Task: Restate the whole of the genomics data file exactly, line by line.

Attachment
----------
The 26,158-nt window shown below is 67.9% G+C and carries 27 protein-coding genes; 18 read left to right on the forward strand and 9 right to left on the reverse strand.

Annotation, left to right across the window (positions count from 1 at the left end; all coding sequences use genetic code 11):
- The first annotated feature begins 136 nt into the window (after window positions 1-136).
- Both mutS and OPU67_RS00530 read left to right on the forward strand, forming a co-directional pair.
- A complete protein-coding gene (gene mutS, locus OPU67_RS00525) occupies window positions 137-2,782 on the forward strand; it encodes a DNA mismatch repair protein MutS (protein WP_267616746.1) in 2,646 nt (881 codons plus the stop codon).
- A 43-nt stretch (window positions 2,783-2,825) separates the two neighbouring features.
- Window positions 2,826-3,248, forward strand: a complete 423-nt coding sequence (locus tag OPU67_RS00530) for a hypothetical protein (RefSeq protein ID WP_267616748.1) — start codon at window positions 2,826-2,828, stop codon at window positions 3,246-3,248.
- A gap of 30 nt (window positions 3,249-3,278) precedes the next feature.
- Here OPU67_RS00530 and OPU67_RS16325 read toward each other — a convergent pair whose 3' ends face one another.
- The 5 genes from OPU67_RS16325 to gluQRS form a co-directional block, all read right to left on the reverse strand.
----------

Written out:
The 26,158-nt window shown below is 67.9% G+C and carries 27 protein-coding genes; 18 read left to right on the forward strand and 9 right to left on the reverse strand.

Annotation, left to right across the window (positions count from 1 at the left end; all coding sequences use genetic code 11):
- The first annotated feature begins 136 nt into the window (after window positions 1-136).
- Both mutS and OPU67_RS00530 read left to right on the forward strand, forming a co-directional pair.
- A complete protein-coding gene (gene mutS, locus OPU67_RS00525) occupies window positions 137-2,782 on the forward strand; it encodes a DNA mismatch repair protein MutS (protein WP_267616746.1) in 2,646 nt (881 codons plus the stop codon).
- A 43-nt stretch (window positions 2,783-2,825) separates the two neighbouring features.
- Window positions 2,826-3,248, forward strand: a complete 423-nt coding sequence (locus tag OPU67_RS00530) for a hypothetical protein (RefSeq protein ID WP_267616748.1) — start codon at window positions 2,826-2,828, stop codon at window positions 3,246-3,248.
- A gap of 30 nt (window positions 3,249-3,278) precedes the next feature.
- Here OPU67_RS00530 and OPU67_RS16325 read toward each other — a convergent pair whose 3' ends face one another.
- The 5 genes from OPU67_RS16325 to gluQRS form a co-directional block, all read right to left on the reverse strand.